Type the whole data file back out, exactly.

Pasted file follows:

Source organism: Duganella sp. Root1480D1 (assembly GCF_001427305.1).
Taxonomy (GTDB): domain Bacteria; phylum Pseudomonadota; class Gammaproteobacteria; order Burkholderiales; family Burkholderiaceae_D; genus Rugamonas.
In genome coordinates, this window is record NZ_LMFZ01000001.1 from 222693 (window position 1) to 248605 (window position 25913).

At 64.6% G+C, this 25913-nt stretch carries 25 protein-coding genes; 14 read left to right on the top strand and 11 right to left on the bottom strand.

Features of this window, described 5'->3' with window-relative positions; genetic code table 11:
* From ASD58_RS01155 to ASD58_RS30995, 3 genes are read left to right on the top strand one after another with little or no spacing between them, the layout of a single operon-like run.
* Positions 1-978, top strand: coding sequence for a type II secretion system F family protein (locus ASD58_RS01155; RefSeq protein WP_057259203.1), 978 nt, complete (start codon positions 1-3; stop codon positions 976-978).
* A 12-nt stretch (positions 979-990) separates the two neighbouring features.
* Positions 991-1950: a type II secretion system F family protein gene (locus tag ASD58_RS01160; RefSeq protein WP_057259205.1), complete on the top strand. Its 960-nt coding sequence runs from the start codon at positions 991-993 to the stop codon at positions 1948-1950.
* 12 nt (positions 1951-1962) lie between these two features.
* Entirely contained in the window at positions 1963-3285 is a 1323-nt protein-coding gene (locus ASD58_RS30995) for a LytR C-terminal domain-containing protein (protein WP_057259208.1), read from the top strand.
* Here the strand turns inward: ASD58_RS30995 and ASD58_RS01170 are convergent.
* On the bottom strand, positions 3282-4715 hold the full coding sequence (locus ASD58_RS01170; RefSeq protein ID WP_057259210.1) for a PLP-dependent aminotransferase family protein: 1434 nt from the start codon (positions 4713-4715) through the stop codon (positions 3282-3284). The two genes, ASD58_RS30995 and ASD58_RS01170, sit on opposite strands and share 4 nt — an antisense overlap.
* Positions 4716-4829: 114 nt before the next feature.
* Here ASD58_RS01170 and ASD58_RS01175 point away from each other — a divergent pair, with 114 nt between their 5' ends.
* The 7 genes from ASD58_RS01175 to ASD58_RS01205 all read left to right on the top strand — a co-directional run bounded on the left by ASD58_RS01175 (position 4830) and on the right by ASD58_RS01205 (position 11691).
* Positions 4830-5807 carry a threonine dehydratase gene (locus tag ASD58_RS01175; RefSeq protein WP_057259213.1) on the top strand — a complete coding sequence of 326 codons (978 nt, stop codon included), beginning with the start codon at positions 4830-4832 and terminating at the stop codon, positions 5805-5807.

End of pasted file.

Source organism: Duganella sp. Root1480D1 (assembly GCF_001427305.1).
Taxonomy (GTDB): domain Bacteria; phylum Pseudomonadota; class Gammaproteobacteria; order Burkholderiales; family Burkholderiaceae_D; genus Rugamonas.
In genome coordinates, this window is record NZ_LMFZ01000001.1 from 222693 (window position 1) to 248605 (window position 25913).

At 64.6% G+C, this 25913-nt stretch carries 25 protein-coding genes; 14 read left to right on the top strand and 11 right to left on the bottom strand.

Features of this window, described 5'->3' with window-relative positions; genetic code table 11:
* From ASD58_RS01155 to ASD58_RS30995, 3 genes are read left to right on the top strand one after another with little or no spacing between them, the layout of a single operon-like run.
* Positions 1-978, top strand: coding sequence for a type II secretion system F family protein (locus ASD58_RS01155; RefSeq protein WP_057259203.1), 978 nt, complete (start codon positions 1-3; stop codon positions 976-978).
* A 12-nt stretch (positions 979-990) separates the two neighbouring features.
* Positions 991-1950: a type II secretion system F family protein gene (locus tag ASD58_RS01160; RefSeq protein WP_057259205.1), complete on the top strand. Its 960-nt coding sequence runs from the start codon at positions 991-993 to the stop codon at positions 1948-1950.
* 12 nt (positions 1951-1962) lie between these two features.
* Entirely contained in the window at positions 1963-3285 is a 1323-nt protein-coding gene (locus ASD58_RS30995) for a LytR C-terminal domain-containing protein (protein WP_057259208.1), read from the top strand.
* Here the strand turns inward: ASD58_RS30995 and ASD58_RS01170 are convergent.
* On the bottom strand, positions 3282-4715 hold the full coding sequence (locus ASD58_RS01170; RefSeq protein ID WP_057259210.1) for a PLP-dependent aminotransferase family protein: 1434 nt from the start codon (positions 4713-4715) through the stop codon (positions 3282-3284). The two genes, ASD58_RS30995 and ASD58_RS01170, sit on opposite strands and share 4 nt — an antisense overlap.
* Positions 4716-4829: 114 nt before the next feature.
* Here ASD58_RS01170 and ASD58_RS01175 point away from each other — a divergent pair, with 114 nt between their 5' ends.
* The 7 genes from ASD58_RS01175 to ASD58_RS01205 all read left to right on the top strand — a co-directional run bounded on the left by ASD58_RS01175 (position 4830) and on the right by ASD58_RS01205 (position 11691).
* Positions 4830-5807 carry a threonine dehydratase gene (locus tag ASD58_RS01175; RefSeq protein WP_057259213.1) on the top strand — a complete coding sequence of 326 codons (978 nt, stop codon included), beginning with the start codon at positions 4830-4832 and terminating at the stop codon, positions 5805-5807.